I have a good life. An amazing life. A wonderful husband, a son who has grown into a fine young man, friends, health, a nice house, a home gym. I’ve got it all. I even took the entire summer off work. Not many people find themselves in my position. I am one of the luckiest people in the world. But for most of the summer if you had told me that, I would have said, “Yeah, but so what?”
A fundamental element was missing from my life: adversity. Not that it was all fun and games this summer – we lost 17 full grown trees from our yard, my son totaled my car, my dad ended up (briefly) in the hospital, and we had unexpected house guests for two weeks. But those were simply events that are normal parts of life. What was missing was adversity to give meaning to anything I did.
Adversity is important not for the suffering it causes but for the meaning it gives the choices made in its face. For instance, the choice made by a man to take a shower and get dressed in the morning is insignificant. But put him deep in the throes of depression and that simple decision becomes an accomplishment. Or the college student who chooses to study for a test. Give her severe stomach cramps and her decision becomes a testament to her perseverance and commitment. The adversity doesn’t have to be earth-shattering or global. But it must exist. Without it, the choices we make lack content and significance. Without it, nothing matters.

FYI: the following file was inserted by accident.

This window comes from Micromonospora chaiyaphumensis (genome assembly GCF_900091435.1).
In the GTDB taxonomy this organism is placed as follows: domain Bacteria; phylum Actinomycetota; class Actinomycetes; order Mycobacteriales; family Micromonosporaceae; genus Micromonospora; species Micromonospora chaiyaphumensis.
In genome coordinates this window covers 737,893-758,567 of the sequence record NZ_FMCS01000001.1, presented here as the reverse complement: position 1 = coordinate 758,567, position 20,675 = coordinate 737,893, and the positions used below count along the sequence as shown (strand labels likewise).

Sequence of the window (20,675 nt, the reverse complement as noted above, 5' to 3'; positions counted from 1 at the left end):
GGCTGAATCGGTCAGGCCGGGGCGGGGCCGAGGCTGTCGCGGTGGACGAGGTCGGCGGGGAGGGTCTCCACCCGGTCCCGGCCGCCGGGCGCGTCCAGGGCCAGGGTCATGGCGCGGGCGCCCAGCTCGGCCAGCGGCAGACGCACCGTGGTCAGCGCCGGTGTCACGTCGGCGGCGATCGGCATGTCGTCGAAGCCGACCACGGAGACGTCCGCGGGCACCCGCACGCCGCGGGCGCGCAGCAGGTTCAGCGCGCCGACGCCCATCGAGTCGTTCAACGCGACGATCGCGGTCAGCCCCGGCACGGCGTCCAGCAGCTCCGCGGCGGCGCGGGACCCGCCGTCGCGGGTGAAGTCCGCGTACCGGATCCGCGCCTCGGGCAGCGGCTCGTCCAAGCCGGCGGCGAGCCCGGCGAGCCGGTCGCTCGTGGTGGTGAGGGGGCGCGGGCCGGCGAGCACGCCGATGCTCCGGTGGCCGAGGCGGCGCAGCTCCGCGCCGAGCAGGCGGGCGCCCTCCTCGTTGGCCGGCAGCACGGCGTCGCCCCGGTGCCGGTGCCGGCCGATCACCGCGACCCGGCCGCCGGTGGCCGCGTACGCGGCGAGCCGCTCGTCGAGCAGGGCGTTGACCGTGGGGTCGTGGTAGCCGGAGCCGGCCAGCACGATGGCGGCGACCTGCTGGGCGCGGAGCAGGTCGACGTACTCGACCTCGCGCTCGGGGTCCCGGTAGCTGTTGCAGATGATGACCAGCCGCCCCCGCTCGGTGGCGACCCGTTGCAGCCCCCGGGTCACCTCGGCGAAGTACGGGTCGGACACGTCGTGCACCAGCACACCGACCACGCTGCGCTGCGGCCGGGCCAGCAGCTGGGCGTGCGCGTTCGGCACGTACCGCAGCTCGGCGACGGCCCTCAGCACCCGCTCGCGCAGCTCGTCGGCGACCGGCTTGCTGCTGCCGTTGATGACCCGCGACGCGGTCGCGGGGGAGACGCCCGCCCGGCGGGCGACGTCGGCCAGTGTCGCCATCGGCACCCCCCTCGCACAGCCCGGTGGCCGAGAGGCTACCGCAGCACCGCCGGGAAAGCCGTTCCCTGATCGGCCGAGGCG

So I have examined those areas of my life in which adversity still exists – some are personal to me, and some pertaining to my writing career. I have a life where I could choose to ignore those areas of adversity and go from day to day in a life of ease, but I choose not to. The decisions I make to face the adversity enrich my life, provide a sense of accomplishment and value, and I am grateful for that. So now, if you tell me I have a good life, I will simply smile and say, “Yes, I really do.”